I feel the Qualitative goal, in this case, would be most appropriate as it is intended to measure John’s on-task behavior as compared to that of his peers. The Quantitative goal is the best approach for that stated skill as it measures Mary’s ability to do a specific task with a specific level of accuracy. In my own practice, I tend to use the Quantitative approach more often with IEP goals. I think it allows data collected to be more specific and then I am able to show progress more clearly. I can then offer details of that progress using a qualitative method by adding my observations from anecdotal record keeping.
Module 2.2 response to colleague posting
I think your district is not alone, Dawn, when it comes to the lack of specific data being brought to meetings. Thankfully, there are Intervention Teams that are part of the process of looking at how to meet the child’s needs. In our district there is an expectation of specific data. This prevents the Disability Qualifying Process from occurring before there have been specific approaches used to support the student’s learning. We do see some staff trying the response of “I’ve tried a couple things but he just doesn’t get it,” but it doesn’t get to the core of the concern and doesn’t move the student into and through the intervention process.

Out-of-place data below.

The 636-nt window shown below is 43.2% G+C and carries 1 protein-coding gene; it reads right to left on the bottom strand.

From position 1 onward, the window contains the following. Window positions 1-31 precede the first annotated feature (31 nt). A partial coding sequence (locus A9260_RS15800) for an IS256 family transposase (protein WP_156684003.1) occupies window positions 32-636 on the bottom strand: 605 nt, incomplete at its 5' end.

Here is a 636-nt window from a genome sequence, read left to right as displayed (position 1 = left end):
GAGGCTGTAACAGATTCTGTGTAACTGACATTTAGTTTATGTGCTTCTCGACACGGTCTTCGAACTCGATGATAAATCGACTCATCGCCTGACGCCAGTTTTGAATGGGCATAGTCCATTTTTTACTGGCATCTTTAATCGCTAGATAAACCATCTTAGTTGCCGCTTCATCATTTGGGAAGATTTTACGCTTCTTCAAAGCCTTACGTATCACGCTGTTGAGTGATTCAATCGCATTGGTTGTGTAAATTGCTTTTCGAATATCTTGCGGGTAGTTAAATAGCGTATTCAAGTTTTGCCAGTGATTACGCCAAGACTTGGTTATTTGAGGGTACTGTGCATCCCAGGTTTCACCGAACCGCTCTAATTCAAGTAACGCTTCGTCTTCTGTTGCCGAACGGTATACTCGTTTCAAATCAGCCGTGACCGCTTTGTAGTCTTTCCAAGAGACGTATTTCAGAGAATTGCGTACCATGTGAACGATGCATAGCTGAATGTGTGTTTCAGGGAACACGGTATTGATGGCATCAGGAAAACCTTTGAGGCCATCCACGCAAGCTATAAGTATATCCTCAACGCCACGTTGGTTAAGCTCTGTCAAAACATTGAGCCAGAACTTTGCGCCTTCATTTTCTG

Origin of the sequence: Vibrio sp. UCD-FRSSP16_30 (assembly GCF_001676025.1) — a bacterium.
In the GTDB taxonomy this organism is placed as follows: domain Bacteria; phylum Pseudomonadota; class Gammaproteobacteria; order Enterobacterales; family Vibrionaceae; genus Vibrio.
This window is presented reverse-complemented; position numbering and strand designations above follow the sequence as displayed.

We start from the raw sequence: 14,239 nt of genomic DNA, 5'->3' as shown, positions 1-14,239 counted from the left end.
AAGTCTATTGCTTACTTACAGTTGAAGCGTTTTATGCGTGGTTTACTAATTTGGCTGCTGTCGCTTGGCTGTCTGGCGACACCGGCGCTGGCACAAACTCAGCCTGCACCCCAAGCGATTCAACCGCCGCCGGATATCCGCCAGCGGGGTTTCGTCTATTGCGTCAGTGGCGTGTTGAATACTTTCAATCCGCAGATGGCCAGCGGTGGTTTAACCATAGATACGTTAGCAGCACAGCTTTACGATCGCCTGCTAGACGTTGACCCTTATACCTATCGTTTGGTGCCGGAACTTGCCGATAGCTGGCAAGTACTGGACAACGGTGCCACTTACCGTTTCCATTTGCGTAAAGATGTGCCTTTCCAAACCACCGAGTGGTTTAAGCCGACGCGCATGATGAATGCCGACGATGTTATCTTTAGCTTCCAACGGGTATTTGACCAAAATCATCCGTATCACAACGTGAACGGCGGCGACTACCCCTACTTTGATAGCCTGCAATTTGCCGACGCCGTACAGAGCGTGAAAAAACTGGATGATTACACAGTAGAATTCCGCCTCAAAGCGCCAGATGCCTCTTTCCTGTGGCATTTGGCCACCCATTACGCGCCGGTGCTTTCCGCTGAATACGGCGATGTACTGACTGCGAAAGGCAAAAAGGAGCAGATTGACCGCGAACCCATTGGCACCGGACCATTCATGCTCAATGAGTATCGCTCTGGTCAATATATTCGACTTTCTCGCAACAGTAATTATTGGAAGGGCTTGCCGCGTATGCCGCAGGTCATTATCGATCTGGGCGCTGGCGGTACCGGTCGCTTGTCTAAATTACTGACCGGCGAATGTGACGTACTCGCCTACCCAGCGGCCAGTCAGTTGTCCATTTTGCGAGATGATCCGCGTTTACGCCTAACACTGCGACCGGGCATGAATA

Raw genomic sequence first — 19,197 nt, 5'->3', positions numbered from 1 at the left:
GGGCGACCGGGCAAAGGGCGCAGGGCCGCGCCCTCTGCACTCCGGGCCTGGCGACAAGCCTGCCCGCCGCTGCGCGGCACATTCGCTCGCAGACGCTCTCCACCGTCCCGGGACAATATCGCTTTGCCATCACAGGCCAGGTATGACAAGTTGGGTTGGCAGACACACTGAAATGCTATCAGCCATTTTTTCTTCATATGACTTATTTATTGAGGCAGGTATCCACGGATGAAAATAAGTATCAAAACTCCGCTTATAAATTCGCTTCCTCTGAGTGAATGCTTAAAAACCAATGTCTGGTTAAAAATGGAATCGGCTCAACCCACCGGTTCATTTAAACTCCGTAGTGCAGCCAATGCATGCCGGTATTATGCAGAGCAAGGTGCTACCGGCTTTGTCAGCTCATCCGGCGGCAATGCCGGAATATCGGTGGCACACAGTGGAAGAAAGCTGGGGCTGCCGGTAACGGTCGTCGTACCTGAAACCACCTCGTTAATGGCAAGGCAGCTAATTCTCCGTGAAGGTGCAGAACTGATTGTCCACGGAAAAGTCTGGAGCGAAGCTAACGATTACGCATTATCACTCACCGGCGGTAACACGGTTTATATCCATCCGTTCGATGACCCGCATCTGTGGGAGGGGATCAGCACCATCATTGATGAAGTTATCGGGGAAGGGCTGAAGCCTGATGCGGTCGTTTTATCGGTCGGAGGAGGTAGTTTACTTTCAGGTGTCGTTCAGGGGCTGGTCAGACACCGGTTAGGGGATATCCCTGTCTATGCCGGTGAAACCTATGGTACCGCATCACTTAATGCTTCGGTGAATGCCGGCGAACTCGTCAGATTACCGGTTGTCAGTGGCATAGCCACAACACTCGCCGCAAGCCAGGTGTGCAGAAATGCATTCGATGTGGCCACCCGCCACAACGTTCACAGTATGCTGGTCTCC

Hi Olena, I’m responding to your entry as part of our Module 2.1 assignment on Spencer, I hadn’t thought about the option of a 504 plan over an IEP. You’re right, his academic skills are definitely high enough, but I wonder whether his emotional/behavioral needs would be met without an IEP. Would the staff working with Spencer be consistent in gathering Antecedent, Behavior, Consequence information that would lead to a solid plan for improving his abilities to successfully handle his stressors? Without a special educator coordinating his educational plan, would there be someone to consistently maintain the visuals, reinforcers and sensory breaks to resolve his anxiety around school? You may be right, perhaps the school’s response could be through a 504 plan. But then the parents and Spencer would need assistance through other agencies to establish emotionally healthy approaches to the issues they face. In my experience, such efforts need the consistency of Team Spencer approaches that an IEP provide.
Since Spencer has an identified disability, Autism, his Team should be looking at identifying needs for goal writing using the Four Filters. Spencer appears to have average to above average skills in academics. Therefore, although his grades are Ds/Fs, his higher performance on assignments would be a “want” that should not be the Team’s primary focus. I would identify a “need” as working towards the ability to successfully maintain emotional stability. Spencer appears to find school to be overwhelming, therefore we would need to work on looking at approaches that would limit stressors through the use of social stories, visuals, sensory breaks and reinforcers. We would work to get Spenser off of the “Red Train and set the “need” at giving him the tools to leave his home, get to school and make it through his day without too anxious. Before setting a filtered goal, I would like to have more baseline information on his behavior, the antecedents, and the currently used consequences. I also think the Team would need further insight into the medical status of his Asthma. This information would allow the Team solid insights upon which to identifies a functional and measurable approach.